In June 1953, he was sent to Korea, where he commanded the Eighth United States Army during the final combat operations of the Korean War. From 1955 to 1959, he was the Army Chief of Staff, succeeding his former mentor, Matthew B. Ridgway. During his tenure, Taylor attempted to guide the service into the age of nuclear weapons by restructuring the infantry division. Observers such as Colonel David Hackworth have written that the effort gutted th
John F. Campbell (general)
John Francis Campbell was the commander of the Resolute Support Mission and United States Forces - Afghanistan. He was the last commander of the International Security Assistance Force. Prior to this, he served as the 34th Vice Chief of Staff of the United States Army, he is a member of the board of directors of BAE Systems. The son of a U. S. Air Force senior master sergeant, Campbell was born at Loring Air Force Base in Maine in 1957 and grew up on military bases around the world. In 1971 he became an Eagle Scout in Fairfield, California's Boy Scout Troop 270. In 1975 he graduated from Fairfield High School, where he was a participant in the Air Force Junior Reserve Officers' Training Corps program, he graduated from the United States Military Academy in June 1979 and was commissioned as a second lieutenant in the infantry. His first assignments were as a rifle platoon leader, company executive officer, anti-tank platoon leader with the 3rd Battalion, 28th Infantry Regiment in Wiesbaden, Germany.
After attending the Infantry Officer Advanced Course and the Special Forces Qualification Course, Campbell served as a Battalion Adjutant and Operational Detachment Alpha Commander in 1st Battalion, 5th Special Forces Group at Fort Bragg, North Carolina followed by assignments in the 82nd Airborne Division as commander of Bravo Company, 3rd Battalion, 505th Parachute Infantry Regiment and as the Division Assistant Operations and Training Officer. Campbell was assigned as the Assistant Professor of Military Science and the Professor of Military Science at the University of California, Davis, he was selected to attend the Command and General Staff College, after which he was again assigned to Ft. Bragg and the 82nd Airborne Division, where he served as the Division Training and Operations Officer, Brigade Operations Officer for 2nd Brigade, 325th Airborne Infantry Regiment and as the Aide-de-camp for the XVIII Airborne Corps Commander. Campbell commanded the 2nd Battalion 5th Infantry Regiment, 25th Infantry Division at Schofield Barracks, Hawaii followed by attendance at the United States Army War College in Carlisle, Pennsylvania.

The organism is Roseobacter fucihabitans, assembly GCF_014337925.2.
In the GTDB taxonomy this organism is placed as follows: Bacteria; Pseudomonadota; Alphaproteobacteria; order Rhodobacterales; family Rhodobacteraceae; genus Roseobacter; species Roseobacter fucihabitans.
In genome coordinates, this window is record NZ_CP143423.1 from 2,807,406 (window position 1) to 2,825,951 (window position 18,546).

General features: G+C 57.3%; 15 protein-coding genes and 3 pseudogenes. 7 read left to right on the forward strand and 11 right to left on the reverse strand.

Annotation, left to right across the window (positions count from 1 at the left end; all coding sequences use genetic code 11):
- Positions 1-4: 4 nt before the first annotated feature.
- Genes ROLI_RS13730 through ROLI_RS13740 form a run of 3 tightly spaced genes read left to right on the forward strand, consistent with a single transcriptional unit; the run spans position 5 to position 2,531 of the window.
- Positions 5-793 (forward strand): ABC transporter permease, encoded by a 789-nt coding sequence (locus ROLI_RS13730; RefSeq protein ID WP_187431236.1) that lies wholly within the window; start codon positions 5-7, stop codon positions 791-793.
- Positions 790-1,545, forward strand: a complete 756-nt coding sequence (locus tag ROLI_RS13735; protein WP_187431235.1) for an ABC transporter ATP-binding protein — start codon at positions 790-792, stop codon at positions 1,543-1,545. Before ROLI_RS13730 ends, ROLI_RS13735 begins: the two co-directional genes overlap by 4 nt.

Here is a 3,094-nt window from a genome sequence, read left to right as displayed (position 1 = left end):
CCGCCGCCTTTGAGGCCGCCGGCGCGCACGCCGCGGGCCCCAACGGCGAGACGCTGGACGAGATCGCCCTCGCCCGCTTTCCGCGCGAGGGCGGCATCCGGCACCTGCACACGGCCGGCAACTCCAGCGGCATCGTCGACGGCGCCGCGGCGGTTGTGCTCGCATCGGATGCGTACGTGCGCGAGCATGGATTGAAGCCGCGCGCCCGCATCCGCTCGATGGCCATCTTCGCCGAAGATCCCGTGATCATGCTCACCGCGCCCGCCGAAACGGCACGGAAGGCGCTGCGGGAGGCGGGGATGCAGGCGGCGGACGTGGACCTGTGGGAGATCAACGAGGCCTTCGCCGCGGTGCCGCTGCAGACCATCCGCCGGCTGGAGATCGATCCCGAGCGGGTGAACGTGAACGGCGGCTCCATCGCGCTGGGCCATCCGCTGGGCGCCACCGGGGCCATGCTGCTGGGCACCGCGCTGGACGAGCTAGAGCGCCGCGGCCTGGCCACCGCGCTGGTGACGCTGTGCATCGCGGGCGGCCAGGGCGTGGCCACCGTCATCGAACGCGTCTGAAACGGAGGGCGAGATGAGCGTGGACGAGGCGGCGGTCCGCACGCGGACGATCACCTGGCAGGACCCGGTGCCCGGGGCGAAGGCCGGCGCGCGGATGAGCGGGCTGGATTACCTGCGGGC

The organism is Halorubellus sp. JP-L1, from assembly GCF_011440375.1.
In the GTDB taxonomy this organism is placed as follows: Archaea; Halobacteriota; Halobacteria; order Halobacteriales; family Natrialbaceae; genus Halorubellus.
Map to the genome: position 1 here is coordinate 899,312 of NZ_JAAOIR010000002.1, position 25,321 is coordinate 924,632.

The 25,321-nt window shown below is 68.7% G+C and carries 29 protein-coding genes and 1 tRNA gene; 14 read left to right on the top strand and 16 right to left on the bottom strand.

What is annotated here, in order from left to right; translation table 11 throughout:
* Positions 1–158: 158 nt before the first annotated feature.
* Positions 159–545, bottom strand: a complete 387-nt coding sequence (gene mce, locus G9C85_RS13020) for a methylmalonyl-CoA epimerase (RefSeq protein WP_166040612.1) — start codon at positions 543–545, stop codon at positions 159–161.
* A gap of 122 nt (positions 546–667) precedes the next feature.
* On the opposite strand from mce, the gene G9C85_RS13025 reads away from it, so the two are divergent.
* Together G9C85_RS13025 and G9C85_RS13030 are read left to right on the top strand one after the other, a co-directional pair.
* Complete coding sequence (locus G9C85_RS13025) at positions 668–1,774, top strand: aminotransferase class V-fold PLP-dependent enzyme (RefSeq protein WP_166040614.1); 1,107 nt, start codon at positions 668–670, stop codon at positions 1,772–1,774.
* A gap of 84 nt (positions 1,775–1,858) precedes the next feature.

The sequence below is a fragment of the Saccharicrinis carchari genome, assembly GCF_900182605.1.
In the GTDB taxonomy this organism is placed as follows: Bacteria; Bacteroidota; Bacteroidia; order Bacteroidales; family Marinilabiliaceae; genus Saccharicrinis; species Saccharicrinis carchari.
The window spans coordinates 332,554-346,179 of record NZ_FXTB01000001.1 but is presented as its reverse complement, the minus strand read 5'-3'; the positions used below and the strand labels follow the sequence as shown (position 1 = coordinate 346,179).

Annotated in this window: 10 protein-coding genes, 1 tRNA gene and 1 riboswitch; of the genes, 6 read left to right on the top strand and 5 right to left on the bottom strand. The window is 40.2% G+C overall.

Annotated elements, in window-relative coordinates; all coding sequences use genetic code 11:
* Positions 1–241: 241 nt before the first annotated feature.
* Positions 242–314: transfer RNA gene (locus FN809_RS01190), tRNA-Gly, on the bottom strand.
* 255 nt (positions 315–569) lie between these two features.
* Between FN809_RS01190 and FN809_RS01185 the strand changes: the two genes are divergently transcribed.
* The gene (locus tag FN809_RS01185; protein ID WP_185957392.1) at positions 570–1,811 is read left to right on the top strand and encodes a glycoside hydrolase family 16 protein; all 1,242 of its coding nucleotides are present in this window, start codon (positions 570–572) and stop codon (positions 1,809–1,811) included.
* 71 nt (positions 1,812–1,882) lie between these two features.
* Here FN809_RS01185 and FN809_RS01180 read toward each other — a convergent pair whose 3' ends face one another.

Upon graduation, he was assigned to the Joint Staff. Campbell commanded 1st Brigade, 82nd Airborne Division and the 504th Parachute Infantry Regiment and deployed his Brigade Combat Team to Afghanistan in support of Operation Enduring Freedom. Following command Campbell was assigned to the Army Staff and served as the Executive Officer to the 35th Chief of Staff of the United States Army, Peter J. Schoomaker. After promotion to general officer, in 2005, Campbell was assigned to Fort Hood, Texas as the Deputy Commanding General for Maneuver for the 1st Cavalry Division and deployed to Iraq in support of Operation Iraqi Freedom as the DCG-M for Multi-National Division – Baghdad for both the 4th Infantry Division and the 1st Cavalry Division. Campbell's following assignment was as the Deputy Director for The Joint Staff. In 2009, Campbell was named 101st Airborne Division, at Fort Campbell, Kentucky. While serving as the Commanding General, he commanded Combined Joint Task Force 101 the operational headquarters for Regional Command East in Afghanistan from June 2010 to May 2011.
Upon relinquishing command of the 101st Airborne Division in August 2011 to Major General James C. McConville, Campbell was promoted to Lieutenant General and became the Army Deputy Chief of Staff for Operations and Training. Campbell was promoted to General and sworn in as the Army Vice Chief of Staff on 8 March 2013. On July 23, 2014, Campbell was confirmed by the United States Senate to succeed General Joseph Dunford as commander International Security Assistance Force and United States Forces—Afghanistan. Campbell was succeeded by General John W. Nicholson Jr. on March 2, 2016, retired on May 1, 2016. On July 25, 2016, Turkish daily Yeni Şafak wrote that Campbell was "behind the failed coup" that started on July 15. Campbell dismissed the allegation, stating that he had not traveled outside the United States since returning home from Afghanistan, he stated that on the day of the coup, he and journalist Geraldo Rivera had met to socialize over drinks, a claim Rivera corroborated. Kunduz hospital airstrike This article incorporates public domain material from the United States Government document "http://www.isaf.nato.int/en/about-isaf/leadership/major-general-john-f.-campbell.html".
Media related to John F. Campbell at Wikimedia Commons Appearances on C-SPAN
World War II